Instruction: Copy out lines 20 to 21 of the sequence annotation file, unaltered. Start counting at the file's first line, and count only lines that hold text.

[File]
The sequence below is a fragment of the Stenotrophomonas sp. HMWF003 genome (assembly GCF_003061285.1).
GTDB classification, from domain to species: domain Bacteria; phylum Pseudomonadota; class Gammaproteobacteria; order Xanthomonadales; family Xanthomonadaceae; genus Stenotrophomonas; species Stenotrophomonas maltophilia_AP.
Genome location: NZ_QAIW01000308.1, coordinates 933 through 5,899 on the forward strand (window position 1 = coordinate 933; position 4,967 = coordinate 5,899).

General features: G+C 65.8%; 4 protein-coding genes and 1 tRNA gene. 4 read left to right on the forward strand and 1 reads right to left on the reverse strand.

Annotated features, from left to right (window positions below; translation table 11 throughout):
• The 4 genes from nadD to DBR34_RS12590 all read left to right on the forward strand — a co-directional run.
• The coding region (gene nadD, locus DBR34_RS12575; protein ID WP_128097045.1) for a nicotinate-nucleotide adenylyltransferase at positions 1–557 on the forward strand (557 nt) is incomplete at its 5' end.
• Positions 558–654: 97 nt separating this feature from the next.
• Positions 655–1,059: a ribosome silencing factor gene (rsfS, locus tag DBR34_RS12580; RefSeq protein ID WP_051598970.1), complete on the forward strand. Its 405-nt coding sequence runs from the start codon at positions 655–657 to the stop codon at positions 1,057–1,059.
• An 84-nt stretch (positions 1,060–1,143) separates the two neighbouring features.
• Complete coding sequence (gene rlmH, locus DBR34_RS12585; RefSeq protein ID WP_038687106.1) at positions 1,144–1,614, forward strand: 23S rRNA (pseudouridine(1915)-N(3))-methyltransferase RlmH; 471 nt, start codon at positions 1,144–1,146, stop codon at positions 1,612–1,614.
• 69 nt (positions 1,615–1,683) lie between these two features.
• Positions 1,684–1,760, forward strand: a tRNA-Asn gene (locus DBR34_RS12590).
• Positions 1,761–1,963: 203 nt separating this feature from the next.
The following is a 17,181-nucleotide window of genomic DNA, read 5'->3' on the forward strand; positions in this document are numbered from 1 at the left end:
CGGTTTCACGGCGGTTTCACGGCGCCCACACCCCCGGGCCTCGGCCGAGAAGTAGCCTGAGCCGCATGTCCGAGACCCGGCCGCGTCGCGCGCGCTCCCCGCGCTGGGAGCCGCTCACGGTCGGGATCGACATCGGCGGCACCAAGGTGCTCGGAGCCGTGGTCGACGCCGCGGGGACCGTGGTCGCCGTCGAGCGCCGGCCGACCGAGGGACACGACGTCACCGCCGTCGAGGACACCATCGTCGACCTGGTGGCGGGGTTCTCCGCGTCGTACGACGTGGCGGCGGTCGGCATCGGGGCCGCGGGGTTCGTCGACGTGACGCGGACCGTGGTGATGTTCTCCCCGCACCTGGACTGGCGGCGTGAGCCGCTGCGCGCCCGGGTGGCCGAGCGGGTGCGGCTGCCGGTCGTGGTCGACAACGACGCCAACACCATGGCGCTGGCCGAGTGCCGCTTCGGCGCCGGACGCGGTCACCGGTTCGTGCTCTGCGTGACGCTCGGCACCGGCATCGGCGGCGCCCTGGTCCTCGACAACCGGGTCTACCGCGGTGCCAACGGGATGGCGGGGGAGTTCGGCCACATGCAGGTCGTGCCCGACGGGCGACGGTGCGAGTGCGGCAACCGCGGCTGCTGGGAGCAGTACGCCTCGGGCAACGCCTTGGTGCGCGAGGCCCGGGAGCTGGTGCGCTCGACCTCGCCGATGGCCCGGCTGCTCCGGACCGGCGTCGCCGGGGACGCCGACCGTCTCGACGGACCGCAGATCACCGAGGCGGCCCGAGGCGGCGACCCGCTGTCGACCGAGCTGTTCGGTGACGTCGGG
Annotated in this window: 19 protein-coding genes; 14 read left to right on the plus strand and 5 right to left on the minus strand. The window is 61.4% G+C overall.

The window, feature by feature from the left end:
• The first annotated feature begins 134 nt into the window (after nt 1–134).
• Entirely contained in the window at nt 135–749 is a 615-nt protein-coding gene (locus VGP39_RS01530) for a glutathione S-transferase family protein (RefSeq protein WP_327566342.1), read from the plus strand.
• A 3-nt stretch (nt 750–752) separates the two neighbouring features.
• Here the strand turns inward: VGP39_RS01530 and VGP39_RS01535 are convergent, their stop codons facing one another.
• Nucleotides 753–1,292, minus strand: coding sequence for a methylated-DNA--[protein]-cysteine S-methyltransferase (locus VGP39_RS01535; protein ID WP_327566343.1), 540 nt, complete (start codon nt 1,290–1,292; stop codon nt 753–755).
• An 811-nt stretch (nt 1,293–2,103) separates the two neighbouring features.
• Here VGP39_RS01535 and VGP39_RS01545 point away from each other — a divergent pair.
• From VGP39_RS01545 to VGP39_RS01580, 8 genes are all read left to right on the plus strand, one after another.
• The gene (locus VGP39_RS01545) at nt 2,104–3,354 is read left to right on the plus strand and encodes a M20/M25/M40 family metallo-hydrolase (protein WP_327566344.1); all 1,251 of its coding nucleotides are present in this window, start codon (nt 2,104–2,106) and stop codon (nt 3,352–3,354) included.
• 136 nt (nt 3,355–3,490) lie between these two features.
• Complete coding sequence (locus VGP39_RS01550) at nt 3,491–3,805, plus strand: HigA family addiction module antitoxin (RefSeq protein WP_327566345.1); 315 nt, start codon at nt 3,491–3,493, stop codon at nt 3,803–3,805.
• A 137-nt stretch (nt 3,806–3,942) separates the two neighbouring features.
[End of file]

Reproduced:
• Entirely contained in the window at nt 135–749 is a 615-nt protein-coding gene (locus VGP39_RS01530) for a glutathione S-transferase family protein (RefSeq protein WP_327566342.1), read from the plus strand.
• A 3-nt stretch (nt 750–752) separates the two neighbouring features.